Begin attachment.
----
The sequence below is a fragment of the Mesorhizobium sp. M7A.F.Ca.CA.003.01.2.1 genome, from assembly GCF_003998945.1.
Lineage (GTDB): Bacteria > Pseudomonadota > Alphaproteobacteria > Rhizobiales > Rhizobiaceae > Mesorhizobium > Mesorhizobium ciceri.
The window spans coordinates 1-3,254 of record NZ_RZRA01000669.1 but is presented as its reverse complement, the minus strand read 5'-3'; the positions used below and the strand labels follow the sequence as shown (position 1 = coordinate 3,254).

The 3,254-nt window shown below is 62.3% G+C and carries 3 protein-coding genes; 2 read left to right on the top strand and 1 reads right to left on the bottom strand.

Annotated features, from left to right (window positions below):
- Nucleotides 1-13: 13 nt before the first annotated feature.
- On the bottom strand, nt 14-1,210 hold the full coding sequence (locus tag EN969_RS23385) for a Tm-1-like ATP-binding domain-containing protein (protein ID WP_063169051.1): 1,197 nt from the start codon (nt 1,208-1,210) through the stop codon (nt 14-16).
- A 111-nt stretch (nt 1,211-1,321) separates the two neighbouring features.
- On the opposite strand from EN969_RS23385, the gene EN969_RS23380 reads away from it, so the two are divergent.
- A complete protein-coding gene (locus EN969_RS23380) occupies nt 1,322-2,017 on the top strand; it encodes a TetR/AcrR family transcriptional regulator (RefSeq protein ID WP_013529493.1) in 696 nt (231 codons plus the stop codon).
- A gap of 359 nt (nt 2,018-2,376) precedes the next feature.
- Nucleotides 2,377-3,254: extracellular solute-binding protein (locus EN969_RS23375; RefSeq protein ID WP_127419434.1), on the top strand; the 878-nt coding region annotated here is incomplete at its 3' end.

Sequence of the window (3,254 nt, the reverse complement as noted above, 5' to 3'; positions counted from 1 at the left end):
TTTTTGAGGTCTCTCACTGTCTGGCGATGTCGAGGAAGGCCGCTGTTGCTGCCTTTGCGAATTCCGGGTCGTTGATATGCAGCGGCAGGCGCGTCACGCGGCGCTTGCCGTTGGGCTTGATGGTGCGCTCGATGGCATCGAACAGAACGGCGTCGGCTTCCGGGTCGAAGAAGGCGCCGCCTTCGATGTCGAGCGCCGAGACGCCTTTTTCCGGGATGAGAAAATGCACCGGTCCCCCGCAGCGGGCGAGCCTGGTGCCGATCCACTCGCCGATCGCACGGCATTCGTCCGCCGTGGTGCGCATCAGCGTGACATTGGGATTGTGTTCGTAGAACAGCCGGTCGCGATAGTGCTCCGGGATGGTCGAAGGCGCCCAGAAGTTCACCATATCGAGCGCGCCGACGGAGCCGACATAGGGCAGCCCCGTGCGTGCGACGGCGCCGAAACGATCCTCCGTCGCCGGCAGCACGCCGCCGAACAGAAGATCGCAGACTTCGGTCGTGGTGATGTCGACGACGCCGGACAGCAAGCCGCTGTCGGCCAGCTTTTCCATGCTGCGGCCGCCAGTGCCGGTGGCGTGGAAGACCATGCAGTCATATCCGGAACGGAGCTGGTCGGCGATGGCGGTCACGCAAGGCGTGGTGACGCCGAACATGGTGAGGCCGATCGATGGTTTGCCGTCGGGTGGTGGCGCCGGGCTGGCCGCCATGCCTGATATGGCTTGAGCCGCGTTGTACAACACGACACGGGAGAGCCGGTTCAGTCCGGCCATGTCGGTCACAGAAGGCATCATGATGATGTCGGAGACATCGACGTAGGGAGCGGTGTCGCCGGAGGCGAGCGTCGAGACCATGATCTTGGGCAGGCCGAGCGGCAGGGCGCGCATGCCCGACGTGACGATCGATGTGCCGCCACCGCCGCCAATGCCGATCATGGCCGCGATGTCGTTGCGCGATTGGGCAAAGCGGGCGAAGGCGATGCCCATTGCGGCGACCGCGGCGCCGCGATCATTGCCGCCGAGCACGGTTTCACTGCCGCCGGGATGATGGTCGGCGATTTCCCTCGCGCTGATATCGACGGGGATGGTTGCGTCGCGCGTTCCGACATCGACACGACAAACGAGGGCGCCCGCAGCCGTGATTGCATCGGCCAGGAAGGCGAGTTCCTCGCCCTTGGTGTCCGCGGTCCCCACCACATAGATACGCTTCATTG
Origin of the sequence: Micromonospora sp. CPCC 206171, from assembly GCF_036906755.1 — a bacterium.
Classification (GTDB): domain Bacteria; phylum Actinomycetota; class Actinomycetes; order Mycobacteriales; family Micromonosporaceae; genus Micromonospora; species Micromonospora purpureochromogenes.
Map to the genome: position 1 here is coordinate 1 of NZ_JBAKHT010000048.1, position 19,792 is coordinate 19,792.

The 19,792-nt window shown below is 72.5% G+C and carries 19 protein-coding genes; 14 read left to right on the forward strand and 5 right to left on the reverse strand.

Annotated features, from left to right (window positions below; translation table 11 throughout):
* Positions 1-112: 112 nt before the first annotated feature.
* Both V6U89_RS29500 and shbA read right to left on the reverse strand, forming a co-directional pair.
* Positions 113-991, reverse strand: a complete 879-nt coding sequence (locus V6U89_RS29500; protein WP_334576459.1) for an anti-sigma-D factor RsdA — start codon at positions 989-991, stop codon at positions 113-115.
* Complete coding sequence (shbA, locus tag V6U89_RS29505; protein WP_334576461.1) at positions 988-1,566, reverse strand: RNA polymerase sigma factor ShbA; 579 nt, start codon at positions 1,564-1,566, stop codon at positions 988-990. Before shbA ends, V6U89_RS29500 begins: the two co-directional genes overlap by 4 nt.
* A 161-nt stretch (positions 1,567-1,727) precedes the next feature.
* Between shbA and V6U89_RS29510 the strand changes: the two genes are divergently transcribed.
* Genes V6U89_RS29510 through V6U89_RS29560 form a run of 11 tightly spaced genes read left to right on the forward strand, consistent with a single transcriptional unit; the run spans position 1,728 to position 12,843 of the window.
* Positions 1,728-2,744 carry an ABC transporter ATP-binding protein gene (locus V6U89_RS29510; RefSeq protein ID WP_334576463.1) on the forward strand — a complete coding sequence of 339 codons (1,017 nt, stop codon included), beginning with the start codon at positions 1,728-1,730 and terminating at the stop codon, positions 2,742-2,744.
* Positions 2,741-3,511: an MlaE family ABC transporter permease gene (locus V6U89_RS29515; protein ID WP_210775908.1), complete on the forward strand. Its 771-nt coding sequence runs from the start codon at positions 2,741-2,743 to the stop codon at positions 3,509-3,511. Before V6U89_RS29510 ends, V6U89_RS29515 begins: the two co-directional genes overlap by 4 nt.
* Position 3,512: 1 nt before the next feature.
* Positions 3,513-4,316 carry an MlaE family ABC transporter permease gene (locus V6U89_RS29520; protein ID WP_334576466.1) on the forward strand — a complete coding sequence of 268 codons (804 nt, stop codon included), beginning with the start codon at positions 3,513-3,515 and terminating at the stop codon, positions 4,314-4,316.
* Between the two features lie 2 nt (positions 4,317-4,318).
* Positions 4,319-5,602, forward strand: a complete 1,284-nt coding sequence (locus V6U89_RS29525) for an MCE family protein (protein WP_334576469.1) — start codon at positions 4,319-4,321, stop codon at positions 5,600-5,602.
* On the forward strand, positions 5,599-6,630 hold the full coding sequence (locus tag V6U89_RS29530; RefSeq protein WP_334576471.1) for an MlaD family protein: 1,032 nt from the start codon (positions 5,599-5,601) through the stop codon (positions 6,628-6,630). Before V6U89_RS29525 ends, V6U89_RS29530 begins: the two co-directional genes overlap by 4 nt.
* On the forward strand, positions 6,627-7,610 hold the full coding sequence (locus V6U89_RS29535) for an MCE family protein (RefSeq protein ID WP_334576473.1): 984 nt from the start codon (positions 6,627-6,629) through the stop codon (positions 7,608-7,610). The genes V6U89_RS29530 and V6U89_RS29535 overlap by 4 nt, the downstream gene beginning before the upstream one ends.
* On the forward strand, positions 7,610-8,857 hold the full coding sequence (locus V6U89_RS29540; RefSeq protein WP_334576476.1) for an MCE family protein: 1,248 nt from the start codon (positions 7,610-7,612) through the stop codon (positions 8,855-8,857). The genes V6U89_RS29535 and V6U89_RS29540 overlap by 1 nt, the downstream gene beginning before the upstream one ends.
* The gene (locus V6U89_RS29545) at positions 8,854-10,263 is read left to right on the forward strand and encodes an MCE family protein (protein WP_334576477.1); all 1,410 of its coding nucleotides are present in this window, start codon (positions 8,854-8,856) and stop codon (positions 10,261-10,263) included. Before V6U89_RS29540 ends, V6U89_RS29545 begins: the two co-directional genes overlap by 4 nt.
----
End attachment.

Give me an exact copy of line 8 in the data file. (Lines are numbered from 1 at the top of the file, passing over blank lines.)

- A 111-nt stretch (nt 1,211-1,321) separates the two neighbouring features.